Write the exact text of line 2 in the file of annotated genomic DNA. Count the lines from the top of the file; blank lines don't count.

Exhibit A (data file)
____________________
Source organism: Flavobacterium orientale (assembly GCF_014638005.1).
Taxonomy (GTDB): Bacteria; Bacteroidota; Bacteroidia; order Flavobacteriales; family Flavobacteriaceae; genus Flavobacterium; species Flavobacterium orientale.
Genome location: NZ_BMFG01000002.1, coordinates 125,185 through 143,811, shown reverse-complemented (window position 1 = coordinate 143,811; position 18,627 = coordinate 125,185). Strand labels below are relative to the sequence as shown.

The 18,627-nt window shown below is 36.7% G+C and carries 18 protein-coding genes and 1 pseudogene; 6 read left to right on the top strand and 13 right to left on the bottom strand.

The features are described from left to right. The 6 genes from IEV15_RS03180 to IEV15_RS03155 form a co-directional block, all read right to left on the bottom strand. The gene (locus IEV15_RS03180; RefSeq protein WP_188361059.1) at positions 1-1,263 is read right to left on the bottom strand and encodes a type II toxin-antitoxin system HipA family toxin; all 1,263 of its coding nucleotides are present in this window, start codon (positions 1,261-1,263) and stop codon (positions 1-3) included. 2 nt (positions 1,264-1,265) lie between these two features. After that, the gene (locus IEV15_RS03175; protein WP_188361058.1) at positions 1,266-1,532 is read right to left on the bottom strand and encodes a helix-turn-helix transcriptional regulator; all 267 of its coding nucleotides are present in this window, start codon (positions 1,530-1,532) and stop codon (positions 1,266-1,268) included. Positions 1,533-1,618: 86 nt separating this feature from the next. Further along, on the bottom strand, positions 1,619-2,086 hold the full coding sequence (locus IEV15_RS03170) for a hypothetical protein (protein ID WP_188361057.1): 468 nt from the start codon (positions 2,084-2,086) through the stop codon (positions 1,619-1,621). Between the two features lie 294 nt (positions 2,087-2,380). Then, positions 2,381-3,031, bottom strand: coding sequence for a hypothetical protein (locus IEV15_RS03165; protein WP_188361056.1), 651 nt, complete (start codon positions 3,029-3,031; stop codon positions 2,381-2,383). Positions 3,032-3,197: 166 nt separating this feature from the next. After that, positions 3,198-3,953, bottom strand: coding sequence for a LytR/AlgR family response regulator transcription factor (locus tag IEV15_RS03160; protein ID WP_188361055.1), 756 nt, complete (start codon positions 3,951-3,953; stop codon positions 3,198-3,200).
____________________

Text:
Taxonomy (GTDB): Bacteria; Bacteroidota; Bacteroidia; order Flavobacteriales; family Flavobacteriaceae; genus Flavobacterium; species Flavobacterium orientale.